Why this lecture is important

An encyclopedia (aka cyclopedia) is a collection of articles covering a wide variety of topics. There are many admirable encyclopedias. I remember many fond hours spend reading Compton's Encyclopedia and the venerable 11th edition of the Encyclopedia Britannica. While we think of encyclopedia as a massive compendium of information, the original meaning of the word was as a collection of knowledge for education. The "cyclo" portion of the word suggesting a circle encompassing the seven so-called liberal arts.

Maintaining an encyclopedia accurate and comprehensive is a difficult task. What constitutes everyday knowledge changes over time. This talk describes the construction of a web-hosted encyclopedia.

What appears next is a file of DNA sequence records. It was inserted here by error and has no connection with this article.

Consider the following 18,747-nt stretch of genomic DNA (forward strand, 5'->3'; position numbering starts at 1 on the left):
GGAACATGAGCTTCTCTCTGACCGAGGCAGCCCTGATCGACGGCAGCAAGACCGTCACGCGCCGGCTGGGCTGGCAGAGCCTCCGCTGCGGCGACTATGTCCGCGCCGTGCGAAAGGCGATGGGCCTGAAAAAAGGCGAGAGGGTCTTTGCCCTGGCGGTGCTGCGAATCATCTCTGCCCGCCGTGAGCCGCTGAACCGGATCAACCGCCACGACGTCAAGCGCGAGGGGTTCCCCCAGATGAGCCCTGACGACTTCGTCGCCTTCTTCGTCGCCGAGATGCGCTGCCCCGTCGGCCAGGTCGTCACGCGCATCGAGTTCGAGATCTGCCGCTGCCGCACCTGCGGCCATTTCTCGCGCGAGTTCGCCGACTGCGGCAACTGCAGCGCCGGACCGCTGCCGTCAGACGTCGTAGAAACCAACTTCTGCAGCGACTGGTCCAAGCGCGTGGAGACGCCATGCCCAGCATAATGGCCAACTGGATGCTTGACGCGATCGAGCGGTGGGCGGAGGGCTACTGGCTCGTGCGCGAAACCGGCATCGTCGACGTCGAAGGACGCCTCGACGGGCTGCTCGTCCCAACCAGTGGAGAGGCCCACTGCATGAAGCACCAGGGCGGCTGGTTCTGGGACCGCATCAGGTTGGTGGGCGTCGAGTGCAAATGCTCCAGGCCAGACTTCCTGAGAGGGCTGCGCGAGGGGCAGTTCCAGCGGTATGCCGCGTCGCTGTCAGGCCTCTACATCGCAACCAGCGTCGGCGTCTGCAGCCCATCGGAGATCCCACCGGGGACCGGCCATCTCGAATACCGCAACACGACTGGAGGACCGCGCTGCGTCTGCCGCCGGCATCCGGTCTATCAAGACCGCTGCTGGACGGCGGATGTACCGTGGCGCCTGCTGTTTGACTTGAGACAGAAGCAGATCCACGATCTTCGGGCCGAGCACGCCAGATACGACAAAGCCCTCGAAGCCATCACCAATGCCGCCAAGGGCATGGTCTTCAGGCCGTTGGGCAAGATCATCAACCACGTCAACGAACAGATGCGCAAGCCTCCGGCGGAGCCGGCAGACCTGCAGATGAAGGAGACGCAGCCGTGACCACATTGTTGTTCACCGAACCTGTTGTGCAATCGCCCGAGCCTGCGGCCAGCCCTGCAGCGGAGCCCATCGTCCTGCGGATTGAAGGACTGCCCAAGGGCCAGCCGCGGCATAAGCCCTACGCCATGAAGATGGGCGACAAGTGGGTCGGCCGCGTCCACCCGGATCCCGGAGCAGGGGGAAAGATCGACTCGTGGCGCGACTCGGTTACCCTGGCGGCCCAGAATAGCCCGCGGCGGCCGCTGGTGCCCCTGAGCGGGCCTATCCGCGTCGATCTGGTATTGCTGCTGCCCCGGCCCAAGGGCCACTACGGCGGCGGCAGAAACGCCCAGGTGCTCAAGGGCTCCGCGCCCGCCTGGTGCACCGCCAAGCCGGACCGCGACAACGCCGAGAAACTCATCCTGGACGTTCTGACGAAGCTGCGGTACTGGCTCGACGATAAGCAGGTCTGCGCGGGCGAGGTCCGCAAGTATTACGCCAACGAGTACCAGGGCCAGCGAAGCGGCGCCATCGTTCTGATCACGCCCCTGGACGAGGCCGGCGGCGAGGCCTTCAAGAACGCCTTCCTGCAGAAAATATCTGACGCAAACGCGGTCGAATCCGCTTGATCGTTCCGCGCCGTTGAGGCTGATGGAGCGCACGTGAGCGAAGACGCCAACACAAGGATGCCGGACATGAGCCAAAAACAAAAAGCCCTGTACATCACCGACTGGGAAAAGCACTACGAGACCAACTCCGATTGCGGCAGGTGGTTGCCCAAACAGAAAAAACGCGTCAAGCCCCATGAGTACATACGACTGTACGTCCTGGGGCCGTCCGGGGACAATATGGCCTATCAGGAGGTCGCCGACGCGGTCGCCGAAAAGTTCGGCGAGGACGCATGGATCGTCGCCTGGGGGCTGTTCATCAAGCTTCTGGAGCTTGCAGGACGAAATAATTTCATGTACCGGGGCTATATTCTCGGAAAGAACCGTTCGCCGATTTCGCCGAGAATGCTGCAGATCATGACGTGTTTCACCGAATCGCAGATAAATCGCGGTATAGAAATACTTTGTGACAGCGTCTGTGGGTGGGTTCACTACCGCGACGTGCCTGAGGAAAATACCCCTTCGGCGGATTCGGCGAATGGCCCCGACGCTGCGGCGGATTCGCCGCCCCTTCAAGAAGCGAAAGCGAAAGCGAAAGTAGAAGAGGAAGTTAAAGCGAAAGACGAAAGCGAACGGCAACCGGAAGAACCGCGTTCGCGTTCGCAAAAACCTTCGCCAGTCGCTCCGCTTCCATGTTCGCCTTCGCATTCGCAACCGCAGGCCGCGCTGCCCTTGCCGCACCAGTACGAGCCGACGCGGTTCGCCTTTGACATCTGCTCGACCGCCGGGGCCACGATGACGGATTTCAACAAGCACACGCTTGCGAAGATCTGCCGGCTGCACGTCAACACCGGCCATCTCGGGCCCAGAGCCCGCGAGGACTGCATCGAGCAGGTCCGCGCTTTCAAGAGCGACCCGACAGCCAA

One way to capture encyclopedia content is to do it on-line and allow editing and comments by the whole community. The Wikipedia is one application of the dynamic web page technology used in Ward Cunningham's WikiWiki systems. If you are intrigued by the idea you may want to read his book, The Wiki Way.

Equally important is the decision to generate, in parallel, a professionally written and edited encyclopedia with a well defined authorship/edit/review policy.